To my mind this suggests an interpretation and concept of friendship that thrusts things into a whole different league. As I have suggested, one does not search for this kind of friend on a social network like Facebook or Twitter. If one does it is plain foolishness, vanity, perhaps even extremely dangerous.
We tend to get such personal and social affirmation by the number of friends we have. Perhaps this seems to make us feel like we are popular and well-liked. But John’s example though perhaps a tad radical according to my interpretation suggests that it is more than just service that he was called to but personal sacrifice. “He must increase, I must decrease” he said. “He must become greater, I must become less” is how other interpretations go.
As Jesus’ public profile and impact increased John’s dwindled steadily. Eventually he was imprisoned because of his outspoken statements and his last days were in darkness, frustration and even deep personal doubt.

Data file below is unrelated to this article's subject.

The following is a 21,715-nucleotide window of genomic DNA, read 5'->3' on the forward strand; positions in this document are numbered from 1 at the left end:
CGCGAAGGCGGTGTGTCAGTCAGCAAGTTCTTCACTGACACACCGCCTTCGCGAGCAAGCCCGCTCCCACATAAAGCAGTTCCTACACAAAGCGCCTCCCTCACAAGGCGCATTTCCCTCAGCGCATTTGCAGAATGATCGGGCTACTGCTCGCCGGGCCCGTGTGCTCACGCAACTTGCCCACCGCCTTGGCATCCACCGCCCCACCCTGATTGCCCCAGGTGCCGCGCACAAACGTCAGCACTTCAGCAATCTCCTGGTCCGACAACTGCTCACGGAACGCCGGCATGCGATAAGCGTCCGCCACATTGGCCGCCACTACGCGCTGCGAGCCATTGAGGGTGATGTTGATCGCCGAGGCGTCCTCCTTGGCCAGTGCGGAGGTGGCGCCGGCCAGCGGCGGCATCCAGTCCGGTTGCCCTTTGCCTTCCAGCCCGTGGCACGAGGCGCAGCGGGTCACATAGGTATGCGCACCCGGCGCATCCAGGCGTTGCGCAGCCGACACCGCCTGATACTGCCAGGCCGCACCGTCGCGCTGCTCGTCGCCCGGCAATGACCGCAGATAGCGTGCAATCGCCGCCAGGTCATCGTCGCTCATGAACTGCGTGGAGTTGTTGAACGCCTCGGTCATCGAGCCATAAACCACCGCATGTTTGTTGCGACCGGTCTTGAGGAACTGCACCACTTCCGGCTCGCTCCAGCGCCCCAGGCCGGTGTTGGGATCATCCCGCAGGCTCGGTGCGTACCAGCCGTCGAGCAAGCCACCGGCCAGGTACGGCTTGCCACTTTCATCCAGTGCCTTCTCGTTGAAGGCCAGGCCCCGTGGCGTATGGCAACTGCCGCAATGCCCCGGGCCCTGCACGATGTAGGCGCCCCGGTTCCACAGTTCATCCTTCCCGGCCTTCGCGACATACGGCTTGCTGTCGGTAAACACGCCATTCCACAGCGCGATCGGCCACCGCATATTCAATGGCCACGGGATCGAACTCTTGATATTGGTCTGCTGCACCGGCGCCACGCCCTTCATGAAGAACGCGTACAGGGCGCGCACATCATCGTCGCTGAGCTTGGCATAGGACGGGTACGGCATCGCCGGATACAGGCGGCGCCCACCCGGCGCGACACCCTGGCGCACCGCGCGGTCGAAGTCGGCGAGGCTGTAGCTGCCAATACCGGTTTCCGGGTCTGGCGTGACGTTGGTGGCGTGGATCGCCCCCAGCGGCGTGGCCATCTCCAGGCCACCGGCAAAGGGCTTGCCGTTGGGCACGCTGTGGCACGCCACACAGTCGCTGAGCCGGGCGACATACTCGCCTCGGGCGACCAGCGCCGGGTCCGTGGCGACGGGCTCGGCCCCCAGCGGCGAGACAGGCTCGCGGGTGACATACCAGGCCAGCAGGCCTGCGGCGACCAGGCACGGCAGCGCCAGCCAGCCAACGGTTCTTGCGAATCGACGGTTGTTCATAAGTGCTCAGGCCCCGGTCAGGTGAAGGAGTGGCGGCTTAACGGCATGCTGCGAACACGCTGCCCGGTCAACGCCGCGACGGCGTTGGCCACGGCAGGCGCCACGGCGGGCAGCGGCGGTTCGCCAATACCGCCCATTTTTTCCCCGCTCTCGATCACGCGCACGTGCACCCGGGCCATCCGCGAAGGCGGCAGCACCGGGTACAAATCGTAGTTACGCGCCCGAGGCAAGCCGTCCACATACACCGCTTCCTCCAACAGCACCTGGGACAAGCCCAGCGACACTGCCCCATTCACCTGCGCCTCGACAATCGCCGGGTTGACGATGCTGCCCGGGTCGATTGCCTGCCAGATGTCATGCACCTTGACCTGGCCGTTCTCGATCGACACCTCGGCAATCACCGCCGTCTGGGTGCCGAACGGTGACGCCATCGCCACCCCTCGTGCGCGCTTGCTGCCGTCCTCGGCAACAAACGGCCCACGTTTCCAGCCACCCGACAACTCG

In a short while John was unceremoniously murdered. He never died on the front line as a triumphant warrior in a hail of bullets as he led the charge against the enemy. He died alone in a dark, damp prison cell. He probably heard the lock turn and was confused as to why the guards rushed in and forcefully held him down and bound him tight. He probably never even saw the blade rise and fall as it severed his neck from his shoulders. Chances are he never even knew his death was as a result of some young girls provocative, alluring dance and a thoughtless promise made by an egotistical, vain and foolish politician.
Just before this, while John was still alive and in prison and possibly extremely doubtful, confused and even despairing of his own sanity Jesus gave him the highest praise and accolade any man of the time could be given. Jesus himself called him the greatest man ever to have lived who was born of a woman.
It’s an interesting story which is not fully clear in so many of it’s detailed meanings or even implications but to my mind the stark contrast of this relationship and the superficial friendships we practice and seek after in our day and in our social networking is profoundly disturbing.